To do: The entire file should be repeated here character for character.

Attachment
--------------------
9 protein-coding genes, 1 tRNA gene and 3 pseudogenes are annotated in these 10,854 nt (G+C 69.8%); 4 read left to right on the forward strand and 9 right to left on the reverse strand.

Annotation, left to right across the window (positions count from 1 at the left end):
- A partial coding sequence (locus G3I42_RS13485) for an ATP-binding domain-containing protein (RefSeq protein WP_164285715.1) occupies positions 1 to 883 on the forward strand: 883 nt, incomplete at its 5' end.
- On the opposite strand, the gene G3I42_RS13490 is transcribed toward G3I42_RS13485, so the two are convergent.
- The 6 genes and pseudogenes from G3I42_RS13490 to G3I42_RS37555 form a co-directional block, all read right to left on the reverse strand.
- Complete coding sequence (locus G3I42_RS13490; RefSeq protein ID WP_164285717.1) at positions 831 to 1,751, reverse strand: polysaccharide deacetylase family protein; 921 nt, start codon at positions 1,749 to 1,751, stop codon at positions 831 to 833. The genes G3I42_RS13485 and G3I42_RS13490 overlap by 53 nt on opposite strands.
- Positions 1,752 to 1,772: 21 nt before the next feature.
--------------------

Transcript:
9 protein-coding genes, 1 tRNA gene and 3 pseudogenes are annotated in these 10,854 nt (G+C 69.8%); 4 read left to right on the forward strand and 9 right to left on the reverse strand.

Annotation, left to right across the window (positions count from 1 at the left end):
- A partial coding sequence (locus G3I42_RS13485) for an ATP-binding domain-containing protein (RefSeq protein WP_164285715.1) occupies positions 1 to 883 on the forward strand: 883 nt, incomplete at its 5' end.
- On the opposite strand, the gene G3I42_RS13490 is transcribed toward G3I42_RS13485, so the two are convergent.
- The 6 genes and pseudogenes from G3I42_RS13490 to G3I42_RS37555 form a co-directional block, all read right to left on the reverse strand.
- Complete coding sequence (locus G3I42_RS13490; RefSeq protein ID WP_164285717.1) at positions 831 to 1,751, reverse strand: polysaccharide deacetylase family protein; 921 nt, start codon at positions 1,749 to 1,751, stop codon at positions 831 to 833. The genes G3I42_RS13485 and G3I42_RS13490 overlap by 53 nt on opposite strands.
- Positions 1,752 to 1,772: 21 nt before the next feature.